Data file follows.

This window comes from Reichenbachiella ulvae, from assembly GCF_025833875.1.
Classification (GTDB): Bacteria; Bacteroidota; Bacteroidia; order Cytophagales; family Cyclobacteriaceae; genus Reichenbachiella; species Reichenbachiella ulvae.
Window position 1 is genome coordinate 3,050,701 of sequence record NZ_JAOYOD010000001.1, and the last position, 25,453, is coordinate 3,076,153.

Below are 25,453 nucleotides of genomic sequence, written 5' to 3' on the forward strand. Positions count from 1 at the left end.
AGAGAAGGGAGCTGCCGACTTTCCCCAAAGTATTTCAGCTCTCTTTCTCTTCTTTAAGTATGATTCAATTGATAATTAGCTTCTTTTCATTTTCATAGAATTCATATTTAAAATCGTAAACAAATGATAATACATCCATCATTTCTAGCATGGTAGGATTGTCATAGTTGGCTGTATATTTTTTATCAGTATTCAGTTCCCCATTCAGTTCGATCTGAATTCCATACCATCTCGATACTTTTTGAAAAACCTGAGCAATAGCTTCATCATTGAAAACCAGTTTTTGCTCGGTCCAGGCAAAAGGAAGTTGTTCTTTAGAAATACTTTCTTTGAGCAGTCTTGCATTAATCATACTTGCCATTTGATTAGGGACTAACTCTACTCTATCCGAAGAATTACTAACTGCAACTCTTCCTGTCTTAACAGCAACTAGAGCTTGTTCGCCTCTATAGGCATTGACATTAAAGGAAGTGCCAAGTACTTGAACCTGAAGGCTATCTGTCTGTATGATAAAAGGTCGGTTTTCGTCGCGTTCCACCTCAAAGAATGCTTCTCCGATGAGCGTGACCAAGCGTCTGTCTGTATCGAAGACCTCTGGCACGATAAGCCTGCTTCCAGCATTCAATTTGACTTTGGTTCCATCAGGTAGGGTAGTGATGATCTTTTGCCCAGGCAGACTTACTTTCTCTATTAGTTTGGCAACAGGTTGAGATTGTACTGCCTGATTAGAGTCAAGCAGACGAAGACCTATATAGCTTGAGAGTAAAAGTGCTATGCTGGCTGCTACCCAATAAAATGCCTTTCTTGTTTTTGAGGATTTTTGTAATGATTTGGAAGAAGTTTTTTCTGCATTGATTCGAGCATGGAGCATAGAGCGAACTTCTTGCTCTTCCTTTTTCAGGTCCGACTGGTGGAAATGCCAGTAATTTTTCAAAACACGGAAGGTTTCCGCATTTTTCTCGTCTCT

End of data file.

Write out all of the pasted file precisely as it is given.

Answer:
This window comes from Reichenbachiella ulvae, from assembly GCF_025833875.1.
Classification (GTDB): Bacteria; Bacteroidota; Bacteroidia; order Cytophagales; family Cyclobacteriaceae; genus Reichenbachiella; species Reichenbachiella ulvae.
Window position 1 is genome coordinate 3,050,701 of sequence record NZ_JAOYOD010000001.1, and the last position, 25,453, is coordinate 3,076,153.

Below are 25,453 nucleotides of genomic sequence, written 5' to 3' on the forward strand. Positions count from 1 at the left end.
AGAGAAGGGAGCTGCCGACTTTCCCCAAAGTATTTCAGCTCTCTTTCTCTTCTTTAAGTATGATTCAATTGATAATTAGCTTCTTTTCATTTTCATAGAATTCATATTTAAAATCGTAAACAAATGATAATACATCCATCATTTCTAGCATGGTAGGATTGTCATAGTTGGCTGTATATTTTTTATCAGTATTCAGTTCCCCATTCAGTTCGATCTGAATTCCATACCATCTCGATACTTTTTGAAAAACCTGAGCAATAGCTTCATCATTGAAAACCAGTTTTTGCTCGGTCCAGGCAAAAGGAAGTTGTTCTTTAGAAATACTTTCTTTGAGCAGTCTTGCATTAATCATACTTGCCATTTGATTAGGGACTAACTCTACTCTATCCGAAGAATTACTAACTGCAACTCTTCCTGTCTTAACAGCAACTAGAGCTTGTTCGCCTCTATAGGCATTGACATTAAAGGAAGTGCCAAGTACTTGAACCTGAAGGCTATCTGTCTGTATGATAAAAGGTCGGTTTTCGTCGCGTTCCACCTCAAAGAATGCTTCTCCGATGAGCGTGACCAAGCGTCTGTCTGTATCGAAGACCTCTGGCACGATAAGCCTGCTTCCAGCATTCAATTTGACTTTGGTTCCATCAGGTAGGGTAGTGATGATCTTTTGCCCAGGCAGACTTACTTTCTCTATTAGTTTGGCAACAGGTTGAGATTGTACTGCCTGATTAGAGTCAAGCAGACGAAGACCTATATAGCTTGAGAGTAAAAGTGCTATGCTGGCTGCTACCCAATAAAATGCCTTTCTTGTTTTTGAGGATTTTTGTAATGATTTGGAAGAAGTTTTTTCTGCATTGATTCGAGCATGGAGCATAGAGCGAACTTCTTGCTCTTCCTTTTTCAGGTCCGACTGGTGGAAATGCCAGTAATTTTTCAAAACACGGAAGGTTTCCGCATTTTTCTCGTCTCT